When he was the superior on the missions, he always chose the worst horse, the worst bed, and the most inconvenient confessional for himself. It is the custom in our congregation for even the priests to take it in turn to wash the dishes on certain days in the week as an exercise of humility. The other fathers used to make use of soap or bran afterwards in order to clean their hands, but he only employed cinders saying that it would be contrary to holy poverty to use anything else. Our fathers are allowed to carry some book of piety about with them such as the New Testament, the Imitation, The Visits of the Blessed Sacrament, and others of the same kind, with the consent of the superior. They also keep some devotional pictures in their breviary or on their table. But D. Paul would have nothing of the kind, and when our fathers told him that there was no offence against poverty in doing so, he replied that his motto was, “Nothing, nothing, nothing.” During his last illness, and when he had lost his speech, he perceived that a silver watch was hung up in his room, and as he could not speak, he made a sign to have it taken away as a thing contrary to poverty, but the father-minister told him that it served to regulate the administration of his remedies which set his mind at rest.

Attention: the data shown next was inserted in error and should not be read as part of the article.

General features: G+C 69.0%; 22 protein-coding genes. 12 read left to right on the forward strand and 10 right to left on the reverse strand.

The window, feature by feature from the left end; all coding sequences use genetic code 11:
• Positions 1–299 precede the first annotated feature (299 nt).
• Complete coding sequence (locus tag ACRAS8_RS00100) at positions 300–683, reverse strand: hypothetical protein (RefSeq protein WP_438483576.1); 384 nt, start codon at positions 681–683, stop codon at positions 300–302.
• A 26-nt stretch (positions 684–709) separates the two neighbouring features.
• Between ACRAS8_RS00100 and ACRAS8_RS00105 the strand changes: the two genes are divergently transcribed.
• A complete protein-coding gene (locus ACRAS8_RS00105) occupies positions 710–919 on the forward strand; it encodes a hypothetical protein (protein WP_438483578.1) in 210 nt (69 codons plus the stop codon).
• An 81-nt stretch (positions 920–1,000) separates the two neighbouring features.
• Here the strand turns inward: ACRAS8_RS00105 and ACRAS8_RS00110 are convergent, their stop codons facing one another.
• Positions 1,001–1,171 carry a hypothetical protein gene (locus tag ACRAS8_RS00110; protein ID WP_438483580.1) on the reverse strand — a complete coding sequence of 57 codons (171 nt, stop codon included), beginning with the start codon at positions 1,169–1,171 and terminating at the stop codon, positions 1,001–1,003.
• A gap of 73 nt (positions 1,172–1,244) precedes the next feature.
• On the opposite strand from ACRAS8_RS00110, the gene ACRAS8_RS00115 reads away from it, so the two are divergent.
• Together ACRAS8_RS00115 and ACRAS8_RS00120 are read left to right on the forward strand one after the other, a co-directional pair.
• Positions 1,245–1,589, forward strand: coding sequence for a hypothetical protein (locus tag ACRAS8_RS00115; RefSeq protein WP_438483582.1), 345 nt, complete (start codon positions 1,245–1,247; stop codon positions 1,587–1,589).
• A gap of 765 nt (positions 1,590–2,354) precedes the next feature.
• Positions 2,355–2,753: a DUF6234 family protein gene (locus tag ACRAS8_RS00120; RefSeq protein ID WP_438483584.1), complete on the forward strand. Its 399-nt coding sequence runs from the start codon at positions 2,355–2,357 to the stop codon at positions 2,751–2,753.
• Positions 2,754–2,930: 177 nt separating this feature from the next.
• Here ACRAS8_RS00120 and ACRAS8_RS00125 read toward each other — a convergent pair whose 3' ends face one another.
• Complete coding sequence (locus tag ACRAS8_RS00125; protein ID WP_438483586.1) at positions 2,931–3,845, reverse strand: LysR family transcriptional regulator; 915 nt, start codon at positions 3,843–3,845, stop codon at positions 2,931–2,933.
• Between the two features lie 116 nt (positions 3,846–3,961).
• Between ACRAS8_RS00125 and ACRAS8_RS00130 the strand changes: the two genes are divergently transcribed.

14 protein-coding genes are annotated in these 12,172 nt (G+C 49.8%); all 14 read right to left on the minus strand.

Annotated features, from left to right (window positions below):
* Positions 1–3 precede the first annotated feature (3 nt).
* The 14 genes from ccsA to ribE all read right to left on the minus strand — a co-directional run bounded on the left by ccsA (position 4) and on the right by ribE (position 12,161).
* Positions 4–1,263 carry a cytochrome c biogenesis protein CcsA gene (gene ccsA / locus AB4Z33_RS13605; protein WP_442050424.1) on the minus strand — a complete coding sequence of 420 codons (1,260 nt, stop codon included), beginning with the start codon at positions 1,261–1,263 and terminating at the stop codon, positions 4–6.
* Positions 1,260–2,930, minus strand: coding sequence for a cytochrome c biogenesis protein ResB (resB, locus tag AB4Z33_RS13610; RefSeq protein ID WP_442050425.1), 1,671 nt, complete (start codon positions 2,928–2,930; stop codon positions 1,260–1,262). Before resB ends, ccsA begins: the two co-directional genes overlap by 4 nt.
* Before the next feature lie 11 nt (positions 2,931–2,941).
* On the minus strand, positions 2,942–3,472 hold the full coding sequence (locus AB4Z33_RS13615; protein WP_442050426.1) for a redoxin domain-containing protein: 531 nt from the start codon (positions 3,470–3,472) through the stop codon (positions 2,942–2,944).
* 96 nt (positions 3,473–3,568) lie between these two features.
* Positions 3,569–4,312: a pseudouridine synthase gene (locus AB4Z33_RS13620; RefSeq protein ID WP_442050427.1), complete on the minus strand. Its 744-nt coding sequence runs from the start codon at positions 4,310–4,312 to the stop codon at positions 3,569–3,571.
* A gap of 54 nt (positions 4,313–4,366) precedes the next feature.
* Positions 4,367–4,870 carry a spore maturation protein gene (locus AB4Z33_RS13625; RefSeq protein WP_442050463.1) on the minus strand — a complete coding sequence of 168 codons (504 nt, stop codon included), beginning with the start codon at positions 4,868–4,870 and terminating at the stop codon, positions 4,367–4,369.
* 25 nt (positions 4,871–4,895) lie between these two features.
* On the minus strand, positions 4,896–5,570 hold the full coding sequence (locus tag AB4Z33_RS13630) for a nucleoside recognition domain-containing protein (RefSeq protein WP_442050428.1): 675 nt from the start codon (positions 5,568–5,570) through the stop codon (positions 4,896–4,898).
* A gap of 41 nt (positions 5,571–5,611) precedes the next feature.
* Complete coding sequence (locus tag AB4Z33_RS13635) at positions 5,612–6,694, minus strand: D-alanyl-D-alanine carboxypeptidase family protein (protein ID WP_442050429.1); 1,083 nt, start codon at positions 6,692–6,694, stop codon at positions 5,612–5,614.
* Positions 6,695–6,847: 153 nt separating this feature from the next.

He was as detached from his relatives as he was from the goods of this world. When he was at our house of the Holy Trinity in the territory of Ciorani, his mother asked him to obtain permission for her to go and see him for she had not done so for many years, but he sent her a message by a priest telling her to let the matter alone for her wishes only proceeded from earthly affection. The mother renewed her entreaties, protesting that she wished to have the consolation of visiting him before she died both for the sake of seeing him and also that she might be able to give him her last blessing. D. Paul again replied that it was unnecessary, and that she could give him her blessing where she was and that it would be as valuable at a distance as near at hand. On another occasion, when he heard that his sister was seriously ill and in great suffering, he positively refused to go and see her, and contented himself with replying, “I wish that her pains may become still greater that she may thus be more conformed to the suffering like of Jesus Christ.”